Completed in 1996, the winery at the Tor Lowengang estate is a marvel of new technology that has entirely eliminated the consumption of non-renewable fossil fuels. The winery employs solar energy, geo-thermal heating, and natural convection currents. The building leans into a cliff that cools and warms fresh air for ventilation. A photoelectric system makes use of solar energy, delivering most of the winery’s electrical needs. And solar collectors heat water. The 50 feet tall vinification tower harnesses the force of gravity and pumps n such a way that other mechanical means for moving the grapes and must are unnecessary. The grapes and must flow down from one vinification phase to the next and end in fermentation vats that are arranged in a circle around this central axis. After fermentation, the wines rest in vaulted cellars.
Alois Lageder makes over 30 wines, 70% of which are white. The wines are allocated to three groups, Classic Wines, 80 percent of the production, which includes those from traditionally grown grapes of Alto Adige, Single Vineyard Selections, 12 percent, which demonstrate the characteristics of a particular vineyard, and Estate Wines, eight percent, from Tor Lowengang.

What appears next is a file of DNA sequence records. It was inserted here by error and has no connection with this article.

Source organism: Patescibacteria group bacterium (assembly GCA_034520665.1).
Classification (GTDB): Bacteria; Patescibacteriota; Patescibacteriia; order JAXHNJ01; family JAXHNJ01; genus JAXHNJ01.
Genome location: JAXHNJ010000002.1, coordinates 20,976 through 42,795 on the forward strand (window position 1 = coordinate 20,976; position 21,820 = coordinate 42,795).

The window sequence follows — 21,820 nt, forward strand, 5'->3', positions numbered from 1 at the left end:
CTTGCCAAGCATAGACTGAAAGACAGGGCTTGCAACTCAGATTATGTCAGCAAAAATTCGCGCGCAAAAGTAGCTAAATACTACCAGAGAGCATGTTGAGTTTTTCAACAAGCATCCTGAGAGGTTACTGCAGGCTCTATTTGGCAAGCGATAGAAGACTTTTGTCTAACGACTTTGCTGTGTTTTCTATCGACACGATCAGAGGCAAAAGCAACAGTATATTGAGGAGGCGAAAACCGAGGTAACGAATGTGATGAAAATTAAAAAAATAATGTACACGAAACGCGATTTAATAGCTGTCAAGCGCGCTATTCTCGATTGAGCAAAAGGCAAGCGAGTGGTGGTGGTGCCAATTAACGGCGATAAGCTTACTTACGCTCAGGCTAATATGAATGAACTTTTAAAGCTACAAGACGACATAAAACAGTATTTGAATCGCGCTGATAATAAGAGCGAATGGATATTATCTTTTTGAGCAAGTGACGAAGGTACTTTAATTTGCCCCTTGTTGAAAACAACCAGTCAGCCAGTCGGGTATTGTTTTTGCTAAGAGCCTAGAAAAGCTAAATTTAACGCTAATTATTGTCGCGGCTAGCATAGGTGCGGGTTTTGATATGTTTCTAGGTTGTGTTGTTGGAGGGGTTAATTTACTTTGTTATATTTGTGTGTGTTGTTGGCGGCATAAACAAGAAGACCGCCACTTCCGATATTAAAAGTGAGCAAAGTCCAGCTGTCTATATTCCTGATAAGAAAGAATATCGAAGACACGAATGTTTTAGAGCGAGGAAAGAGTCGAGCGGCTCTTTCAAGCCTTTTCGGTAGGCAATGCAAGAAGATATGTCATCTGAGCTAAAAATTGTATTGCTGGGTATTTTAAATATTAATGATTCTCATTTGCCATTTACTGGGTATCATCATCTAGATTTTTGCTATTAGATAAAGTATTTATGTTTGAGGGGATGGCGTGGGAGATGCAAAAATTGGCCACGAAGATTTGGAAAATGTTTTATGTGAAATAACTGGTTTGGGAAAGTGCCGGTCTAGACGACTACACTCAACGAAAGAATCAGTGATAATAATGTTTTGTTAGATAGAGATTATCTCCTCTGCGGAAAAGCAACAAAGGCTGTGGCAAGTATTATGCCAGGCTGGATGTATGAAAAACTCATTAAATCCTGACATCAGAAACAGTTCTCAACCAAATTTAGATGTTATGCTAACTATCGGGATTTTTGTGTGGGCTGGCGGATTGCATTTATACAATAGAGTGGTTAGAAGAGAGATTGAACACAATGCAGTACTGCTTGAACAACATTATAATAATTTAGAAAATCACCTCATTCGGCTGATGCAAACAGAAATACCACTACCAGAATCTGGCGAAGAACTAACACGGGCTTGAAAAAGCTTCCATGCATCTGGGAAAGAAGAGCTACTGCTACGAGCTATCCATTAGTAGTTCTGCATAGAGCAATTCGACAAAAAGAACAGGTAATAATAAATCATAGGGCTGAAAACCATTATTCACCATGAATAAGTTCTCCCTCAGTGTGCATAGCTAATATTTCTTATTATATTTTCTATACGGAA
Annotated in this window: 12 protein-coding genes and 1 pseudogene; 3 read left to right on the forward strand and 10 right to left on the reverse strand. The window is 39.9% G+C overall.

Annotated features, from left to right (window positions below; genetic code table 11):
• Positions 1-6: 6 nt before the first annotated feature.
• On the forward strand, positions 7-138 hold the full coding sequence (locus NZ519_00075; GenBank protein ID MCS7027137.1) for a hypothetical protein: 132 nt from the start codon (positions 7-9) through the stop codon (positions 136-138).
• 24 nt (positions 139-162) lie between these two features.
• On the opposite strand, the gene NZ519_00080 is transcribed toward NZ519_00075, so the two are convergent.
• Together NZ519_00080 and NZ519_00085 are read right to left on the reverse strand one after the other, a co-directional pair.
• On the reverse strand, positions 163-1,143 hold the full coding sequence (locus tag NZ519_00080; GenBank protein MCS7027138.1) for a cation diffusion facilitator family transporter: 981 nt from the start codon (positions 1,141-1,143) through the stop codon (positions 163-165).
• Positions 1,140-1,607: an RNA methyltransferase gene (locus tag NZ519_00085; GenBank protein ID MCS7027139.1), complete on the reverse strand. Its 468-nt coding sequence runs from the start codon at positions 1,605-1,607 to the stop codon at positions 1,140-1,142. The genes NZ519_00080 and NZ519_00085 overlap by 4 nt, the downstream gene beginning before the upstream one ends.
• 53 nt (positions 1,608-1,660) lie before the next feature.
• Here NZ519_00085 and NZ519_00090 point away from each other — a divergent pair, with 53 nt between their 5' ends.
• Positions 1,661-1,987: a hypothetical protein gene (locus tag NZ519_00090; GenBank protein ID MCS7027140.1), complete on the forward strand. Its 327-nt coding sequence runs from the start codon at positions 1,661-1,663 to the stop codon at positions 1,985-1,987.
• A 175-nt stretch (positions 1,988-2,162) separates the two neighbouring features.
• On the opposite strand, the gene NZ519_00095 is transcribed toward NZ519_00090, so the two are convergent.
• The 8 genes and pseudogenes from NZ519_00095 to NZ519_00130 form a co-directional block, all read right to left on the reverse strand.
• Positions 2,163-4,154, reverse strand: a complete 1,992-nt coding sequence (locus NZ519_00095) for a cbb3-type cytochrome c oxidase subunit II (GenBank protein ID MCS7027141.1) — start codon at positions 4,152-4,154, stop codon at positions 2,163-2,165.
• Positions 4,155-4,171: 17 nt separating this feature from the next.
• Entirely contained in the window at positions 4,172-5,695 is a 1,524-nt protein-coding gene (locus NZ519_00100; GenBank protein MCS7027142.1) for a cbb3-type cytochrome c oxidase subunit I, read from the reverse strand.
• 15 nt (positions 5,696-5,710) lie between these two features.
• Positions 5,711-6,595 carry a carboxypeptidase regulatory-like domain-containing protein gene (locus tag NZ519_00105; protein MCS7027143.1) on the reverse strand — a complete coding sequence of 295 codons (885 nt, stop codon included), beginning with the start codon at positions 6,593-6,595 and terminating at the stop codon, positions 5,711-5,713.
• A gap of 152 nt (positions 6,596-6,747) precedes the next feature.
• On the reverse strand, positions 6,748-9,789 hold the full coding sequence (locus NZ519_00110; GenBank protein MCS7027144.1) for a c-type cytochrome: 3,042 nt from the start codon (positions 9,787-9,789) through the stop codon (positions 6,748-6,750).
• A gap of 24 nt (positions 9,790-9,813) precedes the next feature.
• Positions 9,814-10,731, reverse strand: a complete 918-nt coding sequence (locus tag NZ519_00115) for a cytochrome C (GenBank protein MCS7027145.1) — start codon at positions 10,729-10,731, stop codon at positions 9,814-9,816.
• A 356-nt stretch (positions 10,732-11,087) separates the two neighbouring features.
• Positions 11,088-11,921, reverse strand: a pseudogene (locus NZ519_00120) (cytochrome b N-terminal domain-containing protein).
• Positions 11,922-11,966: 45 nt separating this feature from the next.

Italian Wines of the Month
Tenuta Sant’Antonio 2012 Scaia Corvina
Made from100% Corvina that was harvested from vineyards at Colognola ai Colli and Mezzane di Sotto, the wine has deep color and flowery, fruity aromas of cherry and wild berries. The Scaia Corvina was aged in stainless steel tanks to preserve fresh fruit flavors balanced with acid. Serve with lighter main courses of sausage and grilled poultry. You’ll notice that the stopper is glass, the latest and best non-cork cork. Reuse the bottle especially for bulk extra virgin olive oil, which can be easily poured and protected by the dark glass.
Tenuta Sant’Antonio 2013 Scaia Garganega-Chardonnay
This very pleasing white blend is 50% Garganega, 30% Chardonnay, and 20% Trebbiano Soave, harvested at the Sant’Antonio vineyard at Colognola ai Colli. Aromas of acacia, jasmine, and citrus dominate the nose and transfer to the palate, which is medium-bodied with sustained acidity. Serve chilled with appetizers, various pasta salads, and fish. The bottle has a classy glass stopper under the foil, so it’s easy to open and reuse.
Tenuta Sant’Antonio 2011 Valpolicella Superiore Monti Garbi